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# Investigation to test how the length affects the resistance of a wire

Extracts from this document...

Introduction

## Stephanie Clayton 11 S 2

Investigation to test how the length affects the resistance of a wire

In this piece of coursework I will be investigating the resistance of a wire while current is flowing through it.

To make a current flow through a conductor, there must some potential difference and voltage across it. Different types of wires have different amounts of resistance, for example nichrome wire has more resistance than copper wire

Resistance is what slows down the electrical current in a wire. Resistance is a measure of how hard it is to get a current through a component at a particular potential difference or voltage. Resistance can be calculated by using an equation:

## Resistance = potential difference across conductor

current through conductor

There are some factors that affect resistance these are:

## Length-doubling the length of a wire doubles its resistance

### Cross-sectional area-halving the ‘end on’ area of a wire doubles its resistance. So a thin wire has more resistance than a thick one.

Material-a nichrome wire has more resistance than a copper wire of the same size.

Temperature-for metal conductors, resistance increases with temperature. For semi-conductors, it decreases with temperatures.

There is a heating effect whenever a current flows through a resistance.

Middle

2                          slightly warm                      0.19             0.09

3                                warm                           0.42             0.22

4                                warm                           0.67             0.35

5                        increased warmth                 0.92             0.48

6                              quite hot                        1.14              0.6

7                          increased heat                     1.4              0.73

8                              very hot                         1.66             0.88

#### Preliminary Conclusion

In my preliminary experiment I found that the voltage of the circuit produced heat so we had to find the best voltage to use in the final method of the experiment. It is important to get the right temperature as it affects the resistance, so it is important to try and get the temperature stable.

In our results I found that the higher the voltage the hotter the wire became, this is because the greater the voltage the more electrons are being pushed around the wire causing the heat to increase. This occurred with voltages such as 5,6,7, and 8. You can see these results set out on the table on the previous page. So in conclusion to this I know that in my experiment I will use quite a low voltage, i.e. to produce a stable temperature. Therefore I will use a set voltage of 2 volts on the powerpack.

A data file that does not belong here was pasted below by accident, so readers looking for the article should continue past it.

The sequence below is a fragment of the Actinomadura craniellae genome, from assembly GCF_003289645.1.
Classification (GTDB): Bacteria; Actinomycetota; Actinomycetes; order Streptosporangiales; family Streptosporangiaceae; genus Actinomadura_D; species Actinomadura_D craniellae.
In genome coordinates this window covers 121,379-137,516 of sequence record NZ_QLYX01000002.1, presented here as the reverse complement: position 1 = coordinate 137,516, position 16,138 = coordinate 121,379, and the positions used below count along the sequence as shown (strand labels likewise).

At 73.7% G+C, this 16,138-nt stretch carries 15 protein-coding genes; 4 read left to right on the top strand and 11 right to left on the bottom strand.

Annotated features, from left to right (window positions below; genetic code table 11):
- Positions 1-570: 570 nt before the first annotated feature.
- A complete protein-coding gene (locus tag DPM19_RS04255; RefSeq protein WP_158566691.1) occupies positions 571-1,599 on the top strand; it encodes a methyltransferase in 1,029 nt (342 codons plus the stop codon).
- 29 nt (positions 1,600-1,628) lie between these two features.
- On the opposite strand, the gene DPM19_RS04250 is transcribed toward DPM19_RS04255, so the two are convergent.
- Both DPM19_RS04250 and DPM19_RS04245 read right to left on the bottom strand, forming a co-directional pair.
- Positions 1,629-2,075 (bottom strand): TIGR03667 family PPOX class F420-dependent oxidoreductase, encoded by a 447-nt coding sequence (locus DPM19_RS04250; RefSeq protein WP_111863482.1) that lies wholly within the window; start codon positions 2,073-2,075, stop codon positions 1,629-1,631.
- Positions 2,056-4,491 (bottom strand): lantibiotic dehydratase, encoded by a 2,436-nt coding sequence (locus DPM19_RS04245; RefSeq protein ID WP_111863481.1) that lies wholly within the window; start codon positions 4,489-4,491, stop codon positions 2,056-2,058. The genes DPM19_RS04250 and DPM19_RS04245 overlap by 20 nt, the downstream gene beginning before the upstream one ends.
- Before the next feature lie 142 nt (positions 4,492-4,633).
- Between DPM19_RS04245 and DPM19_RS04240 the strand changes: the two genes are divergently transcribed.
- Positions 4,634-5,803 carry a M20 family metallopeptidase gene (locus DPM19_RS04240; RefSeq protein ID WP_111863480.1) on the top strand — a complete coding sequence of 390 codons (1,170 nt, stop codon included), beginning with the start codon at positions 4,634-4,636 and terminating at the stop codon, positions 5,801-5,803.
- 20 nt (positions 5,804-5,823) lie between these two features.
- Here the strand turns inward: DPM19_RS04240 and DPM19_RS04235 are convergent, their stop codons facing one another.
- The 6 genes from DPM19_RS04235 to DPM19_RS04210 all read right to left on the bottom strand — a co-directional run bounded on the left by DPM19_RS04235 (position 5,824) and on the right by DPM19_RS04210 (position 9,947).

#### Method

• I will start by setting the apparatus up as shown in the diagram above. This will include a voltmeter, ammeter, crocodile clips, connecting wires, length of wire, and a powerpack.
• Then start by putting the crocodile clips at two particular measured points, and by using both an ammeter and voltmeter use these readings to calculate the resistance of that particular length of wire.
•  Then change the length of wire a number of times and record the results on a table as accurately as possible to collect the most reliable results.
• I will have a powerpack set at 2 volts and take measurements at:

10cm

20cm

30cm

40cm

50cm

60cm

70cm

80cm

90cm

• I will increase the voltage so I am able to investigate the differences in measured resistance. I will take measurement every 10cm to achieve a set of accurate results.
• Then I will compare and contrast the results that I collect with my prediction and see if what I thought would happen did? And if not, why not? I will be able to refer back to my prediction and see if my prediction that the resistance would increase in the wire as the length does. My theory being that more collisions of electrons would occur as they would have more energy to collide with each other. Hopefully I will conclude with a set of results to support my theory

Conclusion

Additional evidence which I could possibly produce to support my conclusion would be to extend the enquiry by looking into the possible effects if I were to use different types of wire. A possible procedure would be to set up a similar experiment to the one I used in this current investigation but test 5 different types of wire which would give a possible variety to the amount of resistance produced and compare them to one another. Now knowing that as the piece of wire gets longer as so does the amount of resistance produced I would be able to support this conclusion with the additional evidence to how the type of wire can affect the outcome of resistance.

I can say with confidence that my investigation into the resistance in a wire was most successful. I have proven fact that resistance doubles in according to length and this is what I have learnt. It has provided my with enough information to be able to establish a foundation to investigate further and developed and interest into this issue.

This student written piece of work is one of many that can be found in our GCSE Electricity and Magnetism section.

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